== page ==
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Vindicating Isaias Afwerki: Looking at Eritrea From Another Angle

H.E. President Isaias Afwerki

By Beaton Galafa

A United Nations report on migrants daring death in their thousands on the Mediterranean earlier this year shocked the world. In Africa, we shook heads as we failed to understand how an Eritrea at peace with itself would be such a great exporter of refugees through leaked boats across the Mediterranean. It was hurting.

A month later, there was some real bad news on Asmara. This time, there was a little shift from the misery suffered by the common Eritrean, to the elite. Their president, Isaias Afewerki, was reported to be the least richest president on the continent. It was very unprecedented for a leader who’s stayed in power ever since Eritrea attained independence from its powerful neighbour Ethiopia in 1993.

But, this never found a way out through any powerful media house. We learnt it through the social media as well as some underground news sites. It wasn’t worth a news article in the mainstream media. Afewerki wasn’t reported to have amassed billions of wealth throughout his stay as president. That’s what longest serving presidents in Africa are supposed to do. Then, it qualifies to be news.

Afewerki can therefore only be made devil through one way for now: gross violation of human rights against his own people. The UN Report is the basis. Isaias Afewerki, the Horn of Africa’s most evil man alive, has been deemed responsible for the mass exodus of Eritreans from the very country they liberated with gushes of blood. Afewerki is responsible for the labour camps in the country, and execution of defectors.

Some Eritreans however took to the social media to trash the UN report. It had massive flaws they said. For example, the inquisitional UN Commission never at any time set feet on Eritrean soil. According to the Commission of Inquiry, the chair of the commission sent a letter to the President of Eritrea to express its wish of visiting Asmara but they got no response. It further said that the commission gave up after two more failed attempts, deeming it Eritrea’s unwillingness to cooperate.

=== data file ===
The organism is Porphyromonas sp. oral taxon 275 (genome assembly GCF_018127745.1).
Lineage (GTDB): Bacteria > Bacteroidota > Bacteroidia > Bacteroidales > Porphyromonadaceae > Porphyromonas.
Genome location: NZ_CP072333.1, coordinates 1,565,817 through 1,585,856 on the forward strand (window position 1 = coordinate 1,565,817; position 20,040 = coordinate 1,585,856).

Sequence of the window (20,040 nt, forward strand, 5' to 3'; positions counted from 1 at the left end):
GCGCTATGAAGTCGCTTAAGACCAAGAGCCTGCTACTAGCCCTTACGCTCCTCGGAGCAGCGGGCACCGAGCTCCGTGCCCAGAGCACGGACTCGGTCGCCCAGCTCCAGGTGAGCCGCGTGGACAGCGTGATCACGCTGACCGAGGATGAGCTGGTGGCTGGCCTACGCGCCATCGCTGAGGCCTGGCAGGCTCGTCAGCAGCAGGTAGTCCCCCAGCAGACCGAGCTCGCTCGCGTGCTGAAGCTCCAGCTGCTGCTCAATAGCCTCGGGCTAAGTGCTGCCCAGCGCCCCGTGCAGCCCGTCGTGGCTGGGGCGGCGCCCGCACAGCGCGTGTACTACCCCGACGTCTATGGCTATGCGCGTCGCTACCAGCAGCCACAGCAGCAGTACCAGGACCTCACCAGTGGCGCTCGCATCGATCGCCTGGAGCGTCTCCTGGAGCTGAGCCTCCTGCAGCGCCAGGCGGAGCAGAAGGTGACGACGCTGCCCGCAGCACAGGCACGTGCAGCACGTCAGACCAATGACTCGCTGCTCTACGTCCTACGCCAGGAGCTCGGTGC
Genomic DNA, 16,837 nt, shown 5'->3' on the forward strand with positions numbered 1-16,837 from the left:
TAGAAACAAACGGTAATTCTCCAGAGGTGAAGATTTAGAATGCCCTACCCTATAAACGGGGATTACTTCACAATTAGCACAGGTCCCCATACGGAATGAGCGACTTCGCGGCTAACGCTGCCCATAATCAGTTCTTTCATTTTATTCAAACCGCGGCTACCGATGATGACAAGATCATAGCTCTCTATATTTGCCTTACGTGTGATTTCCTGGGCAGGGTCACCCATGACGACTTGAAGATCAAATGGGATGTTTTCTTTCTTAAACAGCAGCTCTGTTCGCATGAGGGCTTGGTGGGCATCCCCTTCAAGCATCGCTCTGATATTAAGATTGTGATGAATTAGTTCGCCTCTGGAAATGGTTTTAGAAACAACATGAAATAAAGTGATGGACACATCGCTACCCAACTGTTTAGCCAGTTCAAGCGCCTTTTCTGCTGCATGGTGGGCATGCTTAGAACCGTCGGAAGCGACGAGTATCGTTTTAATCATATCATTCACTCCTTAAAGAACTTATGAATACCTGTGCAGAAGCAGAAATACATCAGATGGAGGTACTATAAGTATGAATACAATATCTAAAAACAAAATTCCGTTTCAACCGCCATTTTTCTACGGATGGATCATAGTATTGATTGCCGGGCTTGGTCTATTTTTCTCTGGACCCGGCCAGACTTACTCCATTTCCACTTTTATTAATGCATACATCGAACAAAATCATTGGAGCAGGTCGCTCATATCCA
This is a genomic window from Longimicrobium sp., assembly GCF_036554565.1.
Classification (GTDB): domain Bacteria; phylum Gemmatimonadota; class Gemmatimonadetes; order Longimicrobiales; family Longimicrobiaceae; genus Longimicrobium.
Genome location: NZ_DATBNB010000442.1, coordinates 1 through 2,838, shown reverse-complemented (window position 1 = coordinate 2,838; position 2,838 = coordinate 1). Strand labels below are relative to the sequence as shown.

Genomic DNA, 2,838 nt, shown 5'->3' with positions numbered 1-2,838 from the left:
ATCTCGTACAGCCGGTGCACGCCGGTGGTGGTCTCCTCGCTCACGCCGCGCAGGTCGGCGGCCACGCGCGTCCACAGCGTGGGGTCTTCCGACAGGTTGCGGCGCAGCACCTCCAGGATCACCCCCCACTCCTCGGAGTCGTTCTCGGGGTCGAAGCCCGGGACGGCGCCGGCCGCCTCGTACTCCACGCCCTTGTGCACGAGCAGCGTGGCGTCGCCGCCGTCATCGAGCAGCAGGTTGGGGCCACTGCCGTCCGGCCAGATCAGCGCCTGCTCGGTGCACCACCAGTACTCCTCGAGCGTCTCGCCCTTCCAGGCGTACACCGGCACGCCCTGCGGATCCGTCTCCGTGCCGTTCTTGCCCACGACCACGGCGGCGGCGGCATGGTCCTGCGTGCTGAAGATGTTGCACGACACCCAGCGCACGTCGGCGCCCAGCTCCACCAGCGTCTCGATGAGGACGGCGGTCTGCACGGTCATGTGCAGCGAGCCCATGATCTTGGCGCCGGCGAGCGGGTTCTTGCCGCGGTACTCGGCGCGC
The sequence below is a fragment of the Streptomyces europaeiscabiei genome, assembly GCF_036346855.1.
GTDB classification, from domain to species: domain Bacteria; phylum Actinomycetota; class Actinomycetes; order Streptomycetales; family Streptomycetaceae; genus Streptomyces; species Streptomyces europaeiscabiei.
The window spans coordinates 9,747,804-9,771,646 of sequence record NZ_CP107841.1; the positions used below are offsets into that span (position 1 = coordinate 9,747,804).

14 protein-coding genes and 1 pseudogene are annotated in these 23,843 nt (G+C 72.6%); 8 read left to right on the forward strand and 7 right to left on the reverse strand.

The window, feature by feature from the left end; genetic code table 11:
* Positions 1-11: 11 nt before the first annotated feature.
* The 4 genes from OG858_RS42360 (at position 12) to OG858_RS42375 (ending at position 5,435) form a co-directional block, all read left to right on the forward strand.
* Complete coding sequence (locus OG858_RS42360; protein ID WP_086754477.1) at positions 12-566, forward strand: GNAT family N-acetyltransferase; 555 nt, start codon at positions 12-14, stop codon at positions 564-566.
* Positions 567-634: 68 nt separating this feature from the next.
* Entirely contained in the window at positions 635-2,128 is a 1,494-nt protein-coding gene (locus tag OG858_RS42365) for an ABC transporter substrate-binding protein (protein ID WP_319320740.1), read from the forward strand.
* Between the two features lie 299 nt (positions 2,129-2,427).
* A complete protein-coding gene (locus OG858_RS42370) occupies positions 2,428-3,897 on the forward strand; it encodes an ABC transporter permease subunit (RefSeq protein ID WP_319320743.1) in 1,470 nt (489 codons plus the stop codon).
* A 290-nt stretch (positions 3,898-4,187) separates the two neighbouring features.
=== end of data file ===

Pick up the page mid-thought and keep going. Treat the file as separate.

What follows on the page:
Then, the commission went on to interview Eritrean refugees in Ethiopia. These are people seeking asylum in Europe for various reasons: Socio-political woes and other reasons. And in Ethiopia. Anyone who’s fully aware of the hostilities between these two nations will understand that it’s like interviewing a North Korean defector in Seoul about the plight of commoners in Pyongyang. Plus, reports have been emerging that most of the migrants fake their nationalities when on transit to Europe because it’s easier for them to gain refugee status when they mention Eritrea as their homeland.

You rarely hear of good news from Eritrea except when one Daniel Teklehaimanot earns himself a Polka Dot jersey at the Tour de France. All you will hear is that Ali Abdu is providing proof of his country’s links to Al Shabab. You will only hear of Eritrea again when the United Nations has released a report faulting the country’s human rights record. And, when boats ferrying desperate souls to Europe sink.

There’s a systematic pattern it appears, that targets Asmara’s fall. The country’s system of government is largely modeled on China. There’s state control of everything. One party rule. And, it is the only country in Africa where being a minister requires that you make sacrifices that can’t be imagined in our Western-modeled democracies. Eritrea even beats China here if this is true. Such information only comes from those within Eritrea, those that believe their socio-economic plight can only be changed by themselves at home.

But to us out here, Eritrea is about conscription. Eritrea is about national team footballers abandoning return flights for far much safer East African havens. It is about seconding war torn Syria in the number of refugees sinking in the Mediterranean trying to crossover to camps in Italy and France and in between the two. Whoever controls the media is afraid of Eritrea. They fear that Asmara might export the revolution to other nations. They know a democracy modeled on our former colonial masters has failed Africa, and that we are coming into such a realization too.

So, the best way to go about it is interviewing migrants who are fully aware of the luck that goes with being an Eritrean refugee in the West in terms of being granted asylum. The aim is to keep Asmara incarcerated so its system doesn’t register any impact. They are afraid once the continent borrows a leaf from Asmara, there will be some real progress with the spirit of nationalism that lies in it. This is why some Eritreans back home believe most of the stories about thousands of Eritreans leaving home are bogus. Or, they are simply mountains that await justice to dwarf them back into mounds. [left_sidebar]

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Vindicating Isaias Afwerki: Looking at Eritrea From Another Angle Reviewed by Admin on 12:00 AM Rating: 5

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